At least they can find people who actually served with Kerry.  I remember probably every famous person I ever went to school with or handled any case with.  If they hit it big, I'm remembering every interaction I ever had with them.  Don't you think that anyone who actually served with the president 30 years ago would not only be able to remember it, but actually talk about it with everyone they know?

Tuesday, July 27, 2004

Hey everyone, I've found a few new law sites that are pretty cool. Go check them out and let me know what you think.

True Believer is a DUI blog out of Santa Barbara (my alma mater, I'm proud to say). It has some good information you should know about before having "one for the road," or at least how to deal with it if you're pulled over after doing so (I'd just advise you take a cab, but if everyone did that, I may not have my house).

Crime and Federalism is a great blog that is not restricted to those issues alone. Lots of interesting things ranging from federal indictments, a cool little quiz (I may have got a couple of the questions right, but mostly by luck - damn, I thought I would do well on Jeopardy! Check this site out.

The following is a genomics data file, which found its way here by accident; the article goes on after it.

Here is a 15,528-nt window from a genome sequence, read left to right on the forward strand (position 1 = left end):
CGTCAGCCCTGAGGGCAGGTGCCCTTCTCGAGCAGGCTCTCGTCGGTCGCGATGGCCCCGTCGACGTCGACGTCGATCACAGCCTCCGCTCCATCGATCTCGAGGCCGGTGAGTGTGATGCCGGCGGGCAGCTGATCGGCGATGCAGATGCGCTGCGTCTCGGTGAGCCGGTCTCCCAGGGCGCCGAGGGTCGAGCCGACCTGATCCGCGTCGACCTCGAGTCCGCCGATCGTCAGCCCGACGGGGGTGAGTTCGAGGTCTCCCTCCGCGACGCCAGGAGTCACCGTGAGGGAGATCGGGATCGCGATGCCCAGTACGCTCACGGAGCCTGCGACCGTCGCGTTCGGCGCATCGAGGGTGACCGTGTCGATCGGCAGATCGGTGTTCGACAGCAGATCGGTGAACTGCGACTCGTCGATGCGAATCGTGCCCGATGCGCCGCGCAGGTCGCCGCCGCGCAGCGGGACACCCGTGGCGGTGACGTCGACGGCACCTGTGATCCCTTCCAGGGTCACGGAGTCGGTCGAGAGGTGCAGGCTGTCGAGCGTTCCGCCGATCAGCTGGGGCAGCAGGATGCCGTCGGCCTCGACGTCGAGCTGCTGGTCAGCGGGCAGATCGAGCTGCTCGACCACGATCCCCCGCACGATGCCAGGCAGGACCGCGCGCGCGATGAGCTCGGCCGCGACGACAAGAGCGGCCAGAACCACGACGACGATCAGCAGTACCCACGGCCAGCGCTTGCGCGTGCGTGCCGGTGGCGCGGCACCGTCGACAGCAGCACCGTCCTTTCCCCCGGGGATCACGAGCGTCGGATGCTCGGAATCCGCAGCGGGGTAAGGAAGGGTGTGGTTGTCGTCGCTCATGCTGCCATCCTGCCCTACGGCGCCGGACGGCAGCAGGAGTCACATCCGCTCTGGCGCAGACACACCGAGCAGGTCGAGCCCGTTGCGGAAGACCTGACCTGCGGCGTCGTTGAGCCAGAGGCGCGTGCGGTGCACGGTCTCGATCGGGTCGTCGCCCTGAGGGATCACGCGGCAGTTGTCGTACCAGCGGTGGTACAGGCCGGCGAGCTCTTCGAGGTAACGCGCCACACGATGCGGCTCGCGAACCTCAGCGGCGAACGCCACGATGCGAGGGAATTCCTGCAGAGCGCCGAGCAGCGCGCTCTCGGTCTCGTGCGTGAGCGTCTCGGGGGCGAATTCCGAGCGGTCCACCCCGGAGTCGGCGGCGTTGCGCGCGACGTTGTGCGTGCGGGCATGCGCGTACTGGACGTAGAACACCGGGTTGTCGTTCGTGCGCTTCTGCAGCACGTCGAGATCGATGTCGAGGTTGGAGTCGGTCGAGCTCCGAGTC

Real Lawyers have Blogs has some good information about setting up blogs as a part of your practice (this is something I certainly don't have to worry about in my job - cases come rolling in whether I like them or not). This is more for you civil folk out there, but check it out as well.

Finally, I'm A PD has a good site. A newbie PD starting out in Los Angeles, writes about her fights and frustrations. Don't worry PD, you're doing just fine. It takes a while to get really comfortable in this field, I know you'll be fine.

Sorry I haven't posted more. I have a couple of thoughts percolating, though.

Monday, July 19, 2004

First of all, long time no post.  No big reason, I just haven't felt it of late.  
Martha Stewart
My prediction.  She could easily get her conviction reversed.  But, I have little sympathy for the big time white collar defendants.  The only reason I have any sympathy for her is that I think she was the victim of a Republican House of Rep inspired witch hunt done primarily to divert attention from Enron (remember, that's when they started going after her and Wachsel, another big-time Democrat, at the time when the heat was turning on to the folks at Enron, who are big-time Republicans).